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Pursuing a New Order II
Late Medieval Vernacularization and the Bohemian Reformation

P. Rychterová (ed.)
321 p., 5 b/w tables, 156 x 234 mm, 2019
ISBN: 978-2-503-58182-8
Languages: English
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The volume explores the use of the vernacular language in the religious polemics during the individual phases of the formation of the utraquist-hussite confession in the fifteents century Bohemia.
In the first two decades of the fifteenth century, the Hussite reform movement formed in Bohemia; it used one of the vernacular languages of the realm, Czech, as a vehicle for the dissemination of its reform ideas, and for the creation of a strong and stable basis for the reform. The vernacular became a very important strategy of identification able to bind the usually disconnected religious, ethnic, political and regional identities together and generate a very potent aggregate of identifications. The material covers the second half of the fourteenth century to the first half of the sixteenth beginning with the so-called Hussite ‘forerunners’ and ending with the early German reformation. Individual essays discuss the various functions of the vernaculars in different text types, social situations and religious as well as political contexts. The volume provides materials for a future history of the Hussite vernacular theology and contributes to the transformation of the scholarly narratives about the Hussite movement by including works of vernacular religious education among the most important source material. It offers a basis for the comparative research on the role of the vernaculars in the late medieval religious reform efforts.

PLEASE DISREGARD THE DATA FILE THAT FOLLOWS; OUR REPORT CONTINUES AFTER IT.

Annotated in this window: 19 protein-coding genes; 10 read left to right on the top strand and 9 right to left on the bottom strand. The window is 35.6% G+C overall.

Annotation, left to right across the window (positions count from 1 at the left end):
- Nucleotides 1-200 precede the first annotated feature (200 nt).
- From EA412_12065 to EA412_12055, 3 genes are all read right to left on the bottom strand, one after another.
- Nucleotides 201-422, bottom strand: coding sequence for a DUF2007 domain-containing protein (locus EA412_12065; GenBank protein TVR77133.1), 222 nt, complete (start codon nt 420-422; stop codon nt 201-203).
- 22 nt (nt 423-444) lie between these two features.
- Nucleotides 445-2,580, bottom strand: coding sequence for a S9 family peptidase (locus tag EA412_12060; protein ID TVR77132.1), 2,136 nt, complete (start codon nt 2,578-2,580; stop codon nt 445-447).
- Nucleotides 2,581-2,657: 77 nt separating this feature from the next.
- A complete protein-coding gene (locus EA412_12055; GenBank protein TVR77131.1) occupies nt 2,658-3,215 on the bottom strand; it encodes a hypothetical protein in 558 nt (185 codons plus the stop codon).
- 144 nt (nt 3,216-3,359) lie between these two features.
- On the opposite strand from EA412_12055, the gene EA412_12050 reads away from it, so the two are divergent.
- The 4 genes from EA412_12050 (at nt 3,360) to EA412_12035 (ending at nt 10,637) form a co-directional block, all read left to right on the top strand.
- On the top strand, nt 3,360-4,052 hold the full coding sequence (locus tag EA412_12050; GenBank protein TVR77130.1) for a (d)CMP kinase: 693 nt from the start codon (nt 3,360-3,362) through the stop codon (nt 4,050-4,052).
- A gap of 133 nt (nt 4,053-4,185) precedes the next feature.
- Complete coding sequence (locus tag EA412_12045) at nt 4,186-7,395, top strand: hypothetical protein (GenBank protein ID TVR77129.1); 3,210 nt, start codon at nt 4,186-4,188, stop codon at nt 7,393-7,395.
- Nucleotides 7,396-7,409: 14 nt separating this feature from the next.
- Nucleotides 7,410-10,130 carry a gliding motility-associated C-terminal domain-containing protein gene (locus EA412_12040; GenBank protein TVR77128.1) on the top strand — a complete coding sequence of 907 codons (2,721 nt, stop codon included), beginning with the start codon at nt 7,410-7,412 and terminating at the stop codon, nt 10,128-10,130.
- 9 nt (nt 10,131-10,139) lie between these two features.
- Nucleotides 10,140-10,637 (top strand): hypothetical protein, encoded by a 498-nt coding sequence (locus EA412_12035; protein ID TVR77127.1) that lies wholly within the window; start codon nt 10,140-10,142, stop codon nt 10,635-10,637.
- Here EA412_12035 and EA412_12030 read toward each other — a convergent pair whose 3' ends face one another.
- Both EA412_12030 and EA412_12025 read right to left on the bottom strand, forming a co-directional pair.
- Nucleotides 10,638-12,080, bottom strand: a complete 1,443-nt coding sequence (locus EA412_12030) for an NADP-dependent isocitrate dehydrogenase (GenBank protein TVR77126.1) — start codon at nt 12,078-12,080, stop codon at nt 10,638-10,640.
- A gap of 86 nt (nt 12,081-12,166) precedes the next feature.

Pavlína Rychterová is specialist in late medieval religion, vice-head of department at the institute for Medieval research at the Austrian Academy of Sciences. Her publications include two monographs on the reception of the works of Birgitta of Sweden. She was awarded by the Heinz Maier-Leibnitz-Preis of the DFG, in 2010 she received an ERC-Grant. Her research projects concentrate on comparative research in medieval history, translation studies and the Late medieval vernacular theologies.
Table of Contents

Notes About the Contributors
Introduction

David C. MENGEL (College of Arts and Sciences, Xavier University of Cincinnati):
Plures lingwas in Praga nescimus: Conrad Waldhauser on Czech and German in Fourteenth-Century Prague

Martin DEKARLI (Institute for History, University of Hradec Králové):
Translating Political Theology into Vernacular: Réécriture Of John Wyclif’s Oeuvre in Late- Medieval Bohemia

Pavel SOUKUP (Centre for Medieval Studies, Czech Academy of Sciences):
The Puncta of Jan Hus: The Latin Transmission of Vernacular Preaching

Petra MUTLOVÁ (Institute of Classical Studies, Masaryk University Brno):
Religious Cross-Currents at the End of the Middle Ages: Remarks on the Textual Transmission of Nicholas of Dresden’s Tabule veteris et novi coloris

Jan ODSTRČILÍK (Institute for Medieval Research, Austrian Academy of Sciences):
Translation and Transformation of Jan Hus’s Czech Sunday Postil

Paweł KRAS (Department of History, Catholic University Lublin):
The Vernacular Eulogy of John Wyclif by Master Andrzej of Dobczyn: Textual Transmission of Dissident Ideas in Fifteenth-Century Poland

Jakub SICHÁLEK (Institute for Czech Literature, Charles University Prague):
Vernacular Vitaspatrum in the Religious Polemic between Catholics and Utraquists in Bohemia around the year 1500

Jiří ČERNÝ (Institute for German Studies, University Olomouc):
The Nikolsburg Anabaptists and their German-Language Apologias

Bibliography

Index of Authors and Anonymous Texts

Interest Classification:
Medieval & Modern (Indo-European) Languages & Literatures
Comparative & cultural studies through literature
Translation & vernacularity

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